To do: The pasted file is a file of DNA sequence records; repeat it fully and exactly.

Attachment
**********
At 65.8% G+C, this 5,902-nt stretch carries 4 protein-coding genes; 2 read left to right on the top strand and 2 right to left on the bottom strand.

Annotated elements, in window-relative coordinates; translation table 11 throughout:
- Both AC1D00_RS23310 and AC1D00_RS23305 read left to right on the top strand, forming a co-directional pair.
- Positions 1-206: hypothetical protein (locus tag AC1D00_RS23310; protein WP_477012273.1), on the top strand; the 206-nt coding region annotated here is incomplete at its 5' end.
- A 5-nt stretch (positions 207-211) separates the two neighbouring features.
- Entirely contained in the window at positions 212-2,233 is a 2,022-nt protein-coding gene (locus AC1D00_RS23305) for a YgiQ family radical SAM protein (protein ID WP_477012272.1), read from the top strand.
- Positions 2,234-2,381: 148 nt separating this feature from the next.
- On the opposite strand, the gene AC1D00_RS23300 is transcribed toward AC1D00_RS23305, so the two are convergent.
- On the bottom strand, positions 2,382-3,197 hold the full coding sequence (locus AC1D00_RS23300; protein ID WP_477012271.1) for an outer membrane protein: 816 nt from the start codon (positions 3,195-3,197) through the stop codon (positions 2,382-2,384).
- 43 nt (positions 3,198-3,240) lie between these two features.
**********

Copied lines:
At 65.8% G+C, this 5,902-nt stretch carries 4 protein-coding genes; 2 read left to right on the top strand and 2 right to left on the bottom strand.

Annotated elements, in window-relative coordinates; translation table 11 throughout:
- Both AC1D00_RS23310 and AC1D00_RS23305 read left to right on the top strand, forming a co-directional pair.
- Positions 1-206: hypothetical protein (locus tag AC1D00_RS23310; protein WP_477012273.1), on the top strand; the 206-nt coding region annotated here is incomplete at its 5' end.
- A 5-nt stretch (positions 207-211) separates the two neighbouring features.
- Entirely contained in the window at positions 212-2,233 is a 2,022-nt protein-coding gene (locus AC1D00_RS23305) for a YgiQ family radical SAM protein (protein ID WP_477012272.1), read from the top strand.
- Positions 2,234-2,381: 148 nt separating this feature from the next.
- On the opposite strand, the gene AC1D00_RS23300 is transcribed toward AC1D00_RS23305, so the two are convergent.
- On the bottom strand, positions 2,382-3,197 hold the full coding sequence (locus AC1D00_RS23300; protein ID WP_477012271.1) for an outer membrane protein: 816 nt from the start codon (positions 3,195-3,197) through the stop codon (positions 2,382-2,384).
- 43 nt (positions 3,198-3,240) lie between these two features.